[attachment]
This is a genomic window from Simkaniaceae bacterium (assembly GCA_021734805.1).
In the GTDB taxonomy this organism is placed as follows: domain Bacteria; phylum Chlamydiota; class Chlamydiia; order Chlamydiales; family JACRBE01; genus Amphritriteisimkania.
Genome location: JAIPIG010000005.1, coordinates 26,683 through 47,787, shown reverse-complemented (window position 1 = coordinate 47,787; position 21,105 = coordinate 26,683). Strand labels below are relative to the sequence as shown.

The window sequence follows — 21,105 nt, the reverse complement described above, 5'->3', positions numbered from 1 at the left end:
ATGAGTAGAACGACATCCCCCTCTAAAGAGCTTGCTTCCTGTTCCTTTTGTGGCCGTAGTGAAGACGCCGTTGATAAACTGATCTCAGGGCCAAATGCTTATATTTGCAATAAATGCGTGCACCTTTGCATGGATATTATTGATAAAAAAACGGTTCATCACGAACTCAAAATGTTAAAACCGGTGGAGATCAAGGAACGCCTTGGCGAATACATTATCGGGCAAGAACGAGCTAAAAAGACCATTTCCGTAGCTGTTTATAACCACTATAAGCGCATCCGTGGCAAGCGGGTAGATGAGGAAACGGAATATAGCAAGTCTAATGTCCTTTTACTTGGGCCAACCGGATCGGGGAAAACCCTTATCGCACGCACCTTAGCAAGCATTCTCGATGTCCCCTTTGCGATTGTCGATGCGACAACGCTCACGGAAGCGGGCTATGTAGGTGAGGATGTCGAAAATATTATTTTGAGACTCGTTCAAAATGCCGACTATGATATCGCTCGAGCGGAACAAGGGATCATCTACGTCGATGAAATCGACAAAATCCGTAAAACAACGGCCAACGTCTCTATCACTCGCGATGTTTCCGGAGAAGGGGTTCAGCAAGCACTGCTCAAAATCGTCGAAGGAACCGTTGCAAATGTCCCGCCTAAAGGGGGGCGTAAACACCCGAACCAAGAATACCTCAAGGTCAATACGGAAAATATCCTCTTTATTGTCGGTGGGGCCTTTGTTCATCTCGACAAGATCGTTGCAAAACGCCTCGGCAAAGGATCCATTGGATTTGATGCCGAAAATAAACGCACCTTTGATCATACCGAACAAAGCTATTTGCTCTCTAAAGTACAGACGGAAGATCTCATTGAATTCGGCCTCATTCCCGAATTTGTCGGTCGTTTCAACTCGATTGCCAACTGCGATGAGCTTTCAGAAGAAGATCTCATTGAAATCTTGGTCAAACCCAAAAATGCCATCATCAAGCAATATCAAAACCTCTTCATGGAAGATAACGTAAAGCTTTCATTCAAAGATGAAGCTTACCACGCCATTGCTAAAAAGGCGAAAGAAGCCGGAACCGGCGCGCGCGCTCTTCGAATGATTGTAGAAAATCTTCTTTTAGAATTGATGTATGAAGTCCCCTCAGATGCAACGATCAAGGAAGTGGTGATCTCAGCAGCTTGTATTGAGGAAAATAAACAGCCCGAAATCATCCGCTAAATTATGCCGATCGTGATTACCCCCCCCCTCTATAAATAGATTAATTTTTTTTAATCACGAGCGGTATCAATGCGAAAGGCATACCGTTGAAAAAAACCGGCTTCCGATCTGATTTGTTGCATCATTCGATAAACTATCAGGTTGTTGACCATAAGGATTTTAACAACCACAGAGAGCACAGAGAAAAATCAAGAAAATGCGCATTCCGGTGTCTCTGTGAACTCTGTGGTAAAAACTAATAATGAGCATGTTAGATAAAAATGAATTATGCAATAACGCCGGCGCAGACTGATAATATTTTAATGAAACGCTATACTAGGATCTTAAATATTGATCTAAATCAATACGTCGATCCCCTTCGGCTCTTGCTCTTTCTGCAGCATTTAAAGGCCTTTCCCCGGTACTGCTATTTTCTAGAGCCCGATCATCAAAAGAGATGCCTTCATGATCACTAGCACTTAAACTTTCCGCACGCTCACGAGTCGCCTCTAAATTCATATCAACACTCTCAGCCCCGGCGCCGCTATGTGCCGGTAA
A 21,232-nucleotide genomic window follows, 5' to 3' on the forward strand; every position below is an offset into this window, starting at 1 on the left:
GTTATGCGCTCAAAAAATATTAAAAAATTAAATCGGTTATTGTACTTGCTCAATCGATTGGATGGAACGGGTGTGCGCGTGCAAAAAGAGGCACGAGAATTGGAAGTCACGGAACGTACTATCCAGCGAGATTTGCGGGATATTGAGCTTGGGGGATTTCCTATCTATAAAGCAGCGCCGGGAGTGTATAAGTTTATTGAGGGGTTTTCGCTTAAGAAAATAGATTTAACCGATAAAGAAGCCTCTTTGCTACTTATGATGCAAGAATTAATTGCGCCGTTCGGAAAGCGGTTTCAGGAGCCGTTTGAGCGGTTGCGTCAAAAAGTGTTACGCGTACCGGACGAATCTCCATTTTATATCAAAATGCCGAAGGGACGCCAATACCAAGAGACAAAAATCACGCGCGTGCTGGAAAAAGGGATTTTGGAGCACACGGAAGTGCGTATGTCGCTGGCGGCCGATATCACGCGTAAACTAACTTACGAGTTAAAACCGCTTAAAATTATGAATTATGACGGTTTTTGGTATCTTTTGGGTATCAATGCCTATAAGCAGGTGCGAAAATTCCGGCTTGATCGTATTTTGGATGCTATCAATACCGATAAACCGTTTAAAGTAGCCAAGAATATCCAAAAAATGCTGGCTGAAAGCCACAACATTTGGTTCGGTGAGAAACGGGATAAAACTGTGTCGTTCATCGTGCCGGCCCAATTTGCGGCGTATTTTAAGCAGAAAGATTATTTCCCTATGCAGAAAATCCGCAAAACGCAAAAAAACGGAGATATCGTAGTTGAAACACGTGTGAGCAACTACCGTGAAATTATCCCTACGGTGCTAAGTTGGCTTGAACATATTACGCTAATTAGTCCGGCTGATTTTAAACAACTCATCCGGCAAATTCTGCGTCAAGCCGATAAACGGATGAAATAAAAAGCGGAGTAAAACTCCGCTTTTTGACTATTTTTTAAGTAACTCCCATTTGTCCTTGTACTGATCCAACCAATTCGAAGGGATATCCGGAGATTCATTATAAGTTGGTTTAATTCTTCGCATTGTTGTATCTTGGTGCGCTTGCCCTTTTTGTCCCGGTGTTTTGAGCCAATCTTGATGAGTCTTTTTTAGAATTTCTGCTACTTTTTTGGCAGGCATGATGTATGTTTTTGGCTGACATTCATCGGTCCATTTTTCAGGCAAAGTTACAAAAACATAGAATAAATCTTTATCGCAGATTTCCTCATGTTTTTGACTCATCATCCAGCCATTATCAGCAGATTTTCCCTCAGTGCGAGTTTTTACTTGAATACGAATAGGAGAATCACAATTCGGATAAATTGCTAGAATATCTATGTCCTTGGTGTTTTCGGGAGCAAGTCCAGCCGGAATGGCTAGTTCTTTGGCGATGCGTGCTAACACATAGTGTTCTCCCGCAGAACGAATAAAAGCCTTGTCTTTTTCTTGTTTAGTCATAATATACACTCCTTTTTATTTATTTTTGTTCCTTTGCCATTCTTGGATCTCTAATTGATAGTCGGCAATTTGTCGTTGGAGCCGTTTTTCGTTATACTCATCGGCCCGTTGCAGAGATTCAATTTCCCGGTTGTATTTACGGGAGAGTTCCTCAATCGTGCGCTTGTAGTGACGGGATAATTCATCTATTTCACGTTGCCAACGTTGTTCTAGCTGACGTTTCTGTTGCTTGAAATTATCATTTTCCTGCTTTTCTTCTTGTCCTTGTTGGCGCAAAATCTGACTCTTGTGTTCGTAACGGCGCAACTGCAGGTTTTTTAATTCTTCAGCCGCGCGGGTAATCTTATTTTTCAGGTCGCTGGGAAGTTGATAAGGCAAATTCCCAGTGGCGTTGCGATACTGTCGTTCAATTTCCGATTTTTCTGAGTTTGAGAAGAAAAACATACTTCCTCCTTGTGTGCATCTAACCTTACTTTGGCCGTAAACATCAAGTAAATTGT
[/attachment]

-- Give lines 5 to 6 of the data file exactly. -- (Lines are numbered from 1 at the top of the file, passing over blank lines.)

ATGAGTAGAACGACATCCCCCTCTAAAGAGCTTGCTTCCTGTTCCTTTTGTGGCCGTAGTGAAGACGCCGTTGATAAACTGATCTCAGGGCCAAATGCTTATATTTGCAATAAATGCGTGCACCTTTGCATGGATATTATTGATAAAAAAACGGTTCATCACGAACTCAAAATGTTAAAACCGGTGGAGATCAAGGAACGCCTTGGCGAATACATTATCGGGCAAGAACGAGCTAAAAAGACCATTTCCGTAGCTGTTTATAACCACTATAAGCGCATCCGTGGCAAGCGGGTAGATGAGGAAACGGAATATAGCAAGTCTAATGTCCTTTTACTTGGGCCAACCGGATCGGGGAAAACCCTTATCGCACGCACCTTAGCAAGCATTCTCGATGTCCCCTTTGCGATTGTCGATGCGACAACGCTCACGGAAGCGGGCTATGTAGGTGAGGATGTCGAAAATATTATTTTGAGACTCGTTCAAAATGCCGACTATGATATCGCTCGAGCGGAACAAGGGATCATCTACGTCGATGAAATCGACAAAATCCGTAAAACAACGGCCAACGTCTCTATCACTCGCGATGTTTCCGGAGAAGGGGTTCAGCAAGCACTGCTCAAAATCGTCGAAGGAACCGTTGCAAATGTCCCGCCTAAAGGGGGGCGTAAACACCCGAACCAAGAATACCTCAAGGTCAATACGGAAAATATCCTCTTTATTGTCGGTGGGGCCTTTGTTCATCTCGACAAGATCGTTGCAAAACGCCTCGGCAAAGGATCCATTGGATTTGATGCCGAAAATAAACGCACCTTTGATCATACCGAACAAAGCTATTTGCTCTCTAAAGTACAGACGGAAGATCTCATTGAATTCGGCCTCATTCCCGAATTTGTCGGTCGTTTCAACTCGATTGCCAACTGCGATGAGCTTTCAGAAGAAGATCTCATTGAAATCTTGGTCAAACCCAAAAATGCCATCATCAAGCAATATCAAAACCTCTTCATGGAAGATAACGTAAAGCTTTCATTCAAAGATGAAGCTTACCACGCCATTGCTAAAAAGGCGAAAGAAGCCGGAACCGGCGCGCGCGCTCTTCGAATGATTGTAGAAAATCTTCTTTTAGAATTGATGTATGAAGTCCCCTCAGATGCAACGATCAAGGAAGTGGTGATCTCAGCAGCTTGTATTGAGGAAAATAAACAGCCCGAAATCATCCGCTAAATTATGCCGATCGTGATTACCCCCCCCCTCTATAAATAGATTAATTTTTTTTAATCACGAGCGGTATCAATGCGAAAGGCATACCGTTGAAAAAAACCGGCTTCCGATCTGATTTGTTGCATCATTCGATAAACTATCAGGTTGTTGACCATAAGGATTTTAACAACCACAGAGAGCACAGAGAAAAATCAAGAAAATGCGCATTCCGGTGTCTCTGTGAACTCTGTGGTAAAAACTAATAATGAGCATGTTAGATAAAAATGAATTATGCAATAACGCCGGCGCAGACTGATAATATTTTAATGAAACGCTATACTAGGATCTTAAATATTGATCTAAATCAATACGTCGATCCCCTTCGGCTCTTGCTCTTTCTGCAGCATTTAAAGGCCTTTCCCCGGTACTGCTATTTTCTAGAGCCCGATCATCAAAAGAGATGCCTTCATGATCACTAGCACTTAAACTTTCCGCACGCTCACGAGTCGCCTCTAAATTCATATCAACACTCTCAGCCCCGGCGCCGCTATGTGCCGGTAA
A 21,232-nucleotide genomic window follows, 5' to 3' on the forward strand; every position below is an offset into this window, starting at 1 on the left: